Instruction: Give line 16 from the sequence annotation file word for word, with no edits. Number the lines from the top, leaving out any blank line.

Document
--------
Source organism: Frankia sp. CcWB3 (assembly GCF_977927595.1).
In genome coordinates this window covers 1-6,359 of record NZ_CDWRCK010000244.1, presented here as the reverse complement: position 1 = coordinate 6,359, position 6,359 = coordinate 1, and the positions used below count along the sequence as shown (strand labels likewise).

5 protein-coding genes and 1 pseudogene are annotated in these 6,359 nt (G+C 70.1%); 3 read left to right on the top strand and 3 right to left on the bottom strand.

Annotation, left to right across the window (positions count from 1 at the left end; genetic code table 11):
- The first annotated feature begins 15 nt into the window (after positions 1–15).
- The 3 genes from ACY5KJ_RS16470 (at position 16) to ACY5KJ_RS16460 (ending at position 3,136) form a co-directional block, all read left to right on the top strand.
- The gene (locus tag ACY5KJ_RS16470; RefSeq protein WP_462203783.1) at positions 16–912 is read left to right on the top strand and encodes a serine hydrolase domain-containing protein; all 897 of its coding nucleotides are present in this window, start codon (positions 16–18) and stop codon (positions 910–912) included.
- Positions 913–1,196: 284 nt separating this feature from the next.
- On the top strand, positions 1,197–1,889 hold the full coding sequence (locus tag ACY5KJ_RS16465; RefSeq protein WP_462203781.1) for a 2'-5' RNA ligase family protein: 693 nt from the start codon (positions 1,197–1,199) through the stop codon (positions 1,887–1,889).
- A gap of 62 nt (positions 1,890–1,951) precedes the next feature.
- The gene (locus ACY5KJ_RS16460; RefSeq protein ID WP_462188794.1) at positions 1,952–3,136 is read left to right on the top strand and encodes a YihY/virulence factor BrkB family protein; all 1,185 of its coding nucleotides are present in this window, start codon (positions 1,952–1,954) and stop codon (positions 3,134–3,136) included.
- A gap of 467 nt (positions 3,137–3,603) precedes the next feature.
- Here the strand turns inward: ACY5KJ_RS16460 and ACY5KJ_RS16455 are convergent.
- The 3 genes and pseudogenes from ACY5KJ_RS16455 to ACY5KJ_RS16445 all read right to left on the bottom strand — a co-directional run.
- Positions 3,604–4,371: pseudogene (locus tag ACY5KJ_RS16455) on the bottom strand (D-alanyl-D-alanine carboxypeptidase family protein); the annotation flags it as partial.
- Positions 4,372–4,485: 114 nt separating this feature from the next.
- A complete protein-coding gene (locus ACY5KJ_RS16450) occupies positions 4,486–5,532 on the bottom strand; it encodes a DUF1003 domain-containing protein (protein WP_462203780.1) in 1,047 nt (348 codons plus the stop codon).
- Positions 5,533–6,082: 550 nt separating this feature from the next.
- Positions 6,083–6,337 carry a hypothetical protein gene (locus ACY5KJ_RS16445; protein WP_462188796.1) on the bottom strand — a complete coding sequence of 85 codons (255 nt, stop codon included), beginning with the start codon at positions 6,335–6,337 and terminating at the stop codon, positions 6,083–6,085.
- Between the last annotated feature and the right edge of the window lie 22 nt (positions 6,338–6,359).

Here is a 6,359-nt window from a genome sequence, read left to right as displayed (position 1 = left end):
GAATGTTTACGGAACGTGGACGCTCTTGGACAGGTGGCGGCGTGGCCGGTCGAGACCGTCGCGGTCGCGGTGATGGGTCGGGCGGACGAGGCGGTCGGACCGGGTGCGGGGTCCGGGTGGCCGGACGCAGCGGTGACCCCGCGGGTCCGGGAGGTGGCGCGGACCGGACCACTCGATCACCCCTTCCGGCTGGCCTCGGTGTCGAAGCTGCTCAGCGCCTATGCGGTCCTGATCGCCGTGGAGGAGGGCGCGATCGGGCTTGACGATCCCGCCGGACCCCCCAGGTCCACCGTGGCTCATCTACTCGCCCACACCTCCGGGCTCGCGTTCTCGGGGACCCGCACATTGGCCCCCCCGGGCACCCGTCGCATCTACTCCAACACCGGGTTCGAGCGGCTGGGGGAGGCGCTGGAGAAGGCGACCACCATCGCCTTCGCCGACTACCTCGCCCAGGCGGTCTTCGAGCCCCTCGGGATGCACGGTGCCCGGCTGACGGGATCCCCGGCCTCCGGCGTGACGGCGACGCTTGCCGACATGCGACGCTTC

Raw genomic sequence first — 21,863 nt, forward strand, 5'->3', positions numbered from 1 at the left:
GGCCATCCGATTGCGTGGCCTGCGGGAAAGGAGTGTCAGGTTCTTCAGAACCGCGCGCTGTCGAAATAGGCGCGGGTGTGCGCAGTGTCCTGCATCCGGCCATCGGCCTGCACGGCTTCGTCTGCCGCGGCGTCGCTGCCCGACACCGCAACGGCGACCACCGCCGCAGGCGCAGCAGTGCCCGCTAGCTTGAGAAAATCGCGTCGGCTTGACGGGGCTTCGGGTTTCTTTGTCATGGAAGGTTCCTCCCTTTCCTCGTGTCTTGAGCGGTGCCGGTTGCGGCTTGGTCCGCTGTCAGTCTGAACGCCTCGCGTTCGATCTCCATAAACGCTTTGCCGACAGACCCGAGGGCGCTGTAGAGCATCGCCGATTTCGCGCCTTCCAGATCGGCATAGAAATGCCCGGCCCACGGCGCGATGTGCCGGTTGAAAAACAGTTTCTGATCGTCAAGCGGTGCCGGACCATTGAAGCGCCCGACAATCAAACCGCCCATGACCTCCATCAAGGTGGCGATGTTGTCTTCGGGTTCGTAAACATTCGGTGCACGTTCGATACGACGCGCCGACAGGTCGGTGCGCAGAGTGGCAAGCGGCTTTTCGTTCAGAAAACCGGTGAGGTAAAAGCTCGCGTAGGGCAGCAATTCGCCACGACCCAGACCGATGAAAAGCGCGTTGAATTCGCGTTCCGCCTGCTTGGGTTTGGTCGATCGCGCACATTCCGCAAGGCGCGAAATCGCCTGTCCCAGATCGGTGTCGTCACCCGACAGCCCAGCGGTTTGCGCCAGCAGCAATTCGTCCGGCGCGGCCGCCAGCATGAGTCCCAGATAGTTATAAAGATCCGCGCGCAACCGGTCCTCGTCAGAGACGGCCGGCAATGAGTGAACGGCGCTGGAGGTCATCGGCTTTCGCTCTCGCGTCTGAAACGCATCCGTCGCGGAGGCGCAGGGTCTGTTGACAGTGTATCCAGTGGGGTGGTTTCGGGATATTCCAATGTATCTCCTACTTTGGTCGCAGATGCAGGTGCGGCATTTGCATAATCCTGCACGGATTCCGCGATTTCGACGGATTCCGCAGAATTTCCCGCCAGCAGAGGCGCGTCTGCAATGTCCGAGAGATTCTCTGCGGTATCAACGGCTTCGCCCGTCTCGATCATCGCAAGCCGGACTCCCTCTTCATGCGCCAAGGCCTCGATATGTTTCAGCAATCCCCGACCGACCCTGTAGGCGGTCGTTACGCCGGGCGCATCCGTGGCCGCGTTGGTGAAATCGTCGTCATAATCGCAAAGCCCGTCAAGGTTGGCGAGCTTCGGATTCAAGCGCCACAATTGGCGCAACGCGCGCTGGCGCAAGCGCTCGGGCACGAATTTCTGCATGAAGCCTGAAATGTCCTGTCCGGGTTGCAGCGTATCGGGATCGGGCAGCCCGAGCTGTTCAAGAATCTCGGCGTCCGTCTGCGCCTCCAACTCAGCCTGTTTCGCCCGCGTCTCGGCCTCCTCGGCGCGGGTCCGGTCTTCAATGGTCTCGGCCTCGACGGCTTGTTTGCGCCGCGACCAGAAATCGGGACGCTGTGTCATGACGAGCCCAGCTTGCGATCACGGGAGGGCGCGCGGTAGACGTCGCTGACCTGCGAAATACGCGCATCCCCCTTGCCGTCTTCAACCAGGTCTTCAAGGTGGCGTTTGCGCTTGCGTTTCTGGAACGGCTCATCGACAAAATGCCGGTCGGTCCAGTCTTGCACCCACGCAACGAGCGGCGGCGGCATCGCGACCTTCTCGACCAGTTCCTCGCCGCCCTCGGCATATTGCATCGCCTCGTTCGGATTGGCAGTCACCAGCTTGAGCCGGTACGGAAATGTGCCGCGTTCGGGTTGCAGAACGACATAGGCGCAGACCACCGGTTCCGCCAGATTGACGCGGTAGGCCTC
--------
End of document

- Positions 4,372–4,485: 114 nt separating this feature from the next.